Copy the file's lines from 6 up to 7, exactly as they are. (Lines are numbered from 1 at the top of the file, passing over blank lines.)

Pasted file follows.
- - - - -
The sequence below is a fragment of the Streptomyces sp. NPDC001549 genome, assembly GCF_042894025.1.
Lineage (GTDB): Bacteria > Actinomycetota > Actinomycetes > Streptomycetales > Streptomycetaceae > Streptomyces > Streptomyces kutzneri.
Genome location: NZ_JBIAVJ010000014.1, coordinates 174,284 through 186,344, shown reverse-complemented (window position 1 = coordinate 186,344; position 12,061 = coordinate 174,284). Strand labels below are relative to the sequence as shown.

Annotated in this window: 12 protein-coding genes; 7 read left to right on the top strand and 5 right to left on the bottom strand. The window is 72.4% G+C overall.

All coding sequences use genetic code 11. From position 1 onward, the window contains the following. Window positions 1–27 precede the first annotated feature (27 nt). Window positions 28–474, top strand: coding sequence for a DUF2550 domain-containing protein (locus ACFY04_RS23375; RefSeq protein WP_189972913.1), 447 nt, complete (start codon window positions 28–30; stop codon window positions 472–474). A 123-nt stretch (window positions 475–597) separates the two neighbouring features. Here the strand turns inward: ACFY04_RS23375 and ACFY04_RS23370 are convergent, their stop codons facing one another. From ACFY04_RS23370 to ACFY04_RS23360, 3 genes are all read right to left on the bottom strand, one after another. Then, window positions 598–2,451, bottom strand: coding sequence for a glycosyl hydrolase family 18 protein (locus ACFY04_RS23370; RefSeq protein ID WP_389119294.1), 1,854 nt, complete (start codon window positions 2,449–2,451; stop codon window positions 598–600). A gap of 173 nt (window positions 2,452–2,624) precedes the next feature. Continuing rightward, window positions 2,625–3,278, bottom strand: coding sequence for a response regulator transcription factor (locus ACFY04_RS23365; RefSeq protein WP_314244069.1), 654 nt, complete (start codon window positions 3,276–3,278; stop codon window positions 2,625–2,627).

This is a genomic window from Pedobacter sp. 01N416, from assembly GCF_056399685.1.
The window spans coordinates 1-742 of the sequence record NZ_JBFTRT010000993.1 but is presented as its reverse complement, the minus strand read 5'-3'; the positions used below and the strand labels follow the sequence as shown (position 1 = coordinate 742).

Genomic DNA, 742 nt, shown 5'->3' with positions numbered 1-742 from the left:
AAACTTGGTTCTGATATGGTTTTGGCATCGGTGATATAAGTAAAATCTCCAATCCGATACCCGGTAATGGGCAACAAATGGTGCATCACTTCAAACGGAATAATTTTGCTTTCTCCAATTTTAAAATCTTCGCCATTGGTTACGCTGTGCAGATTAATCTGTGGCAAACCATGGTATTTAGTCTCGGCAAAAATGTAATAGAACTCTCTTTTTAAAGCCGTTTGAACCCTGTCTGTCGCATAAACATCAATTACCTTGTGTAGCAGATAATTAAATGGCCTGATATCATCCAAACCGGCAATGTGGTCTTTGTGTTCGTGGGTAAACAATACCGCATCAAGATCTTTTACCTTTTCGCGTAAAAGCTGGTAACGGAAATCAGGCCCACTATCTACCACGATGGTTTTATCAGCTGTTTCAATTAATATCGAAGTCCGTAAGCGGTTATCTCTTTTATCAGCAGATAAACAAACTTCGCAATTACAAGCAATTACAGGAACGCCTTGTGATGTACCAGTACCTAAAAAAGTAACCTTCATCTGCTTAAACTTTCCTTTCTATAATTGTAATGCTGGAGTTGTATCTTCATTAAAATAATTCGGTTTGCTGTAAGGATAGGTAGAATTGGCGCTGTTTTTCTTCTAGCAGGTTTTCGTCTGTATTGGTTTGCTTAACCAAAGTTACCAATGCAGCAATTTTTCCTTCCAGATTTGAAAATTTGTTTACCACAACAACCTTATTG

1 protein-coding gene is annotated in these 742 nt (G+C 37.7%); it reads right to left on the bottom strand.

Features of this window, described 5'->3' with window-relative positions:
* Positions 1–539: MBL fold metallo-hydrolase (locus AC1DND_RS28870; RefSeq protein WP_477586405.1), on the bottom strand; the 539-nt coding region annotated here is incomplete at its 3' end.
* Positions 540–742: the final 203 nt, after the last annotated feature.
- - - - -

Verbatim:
This is a genomic window from Pedobacter sp. 01N416, from assembly GCF_056399685.1.
The window spans coordinates 1-742 of the sequence record NZ_JBFTRT010000993.1 but is presented as its reverse complement, the minus strand read 5'-3'; the positions used below and the strand labels follow the sequence as shown (position 1 = coordinate 742).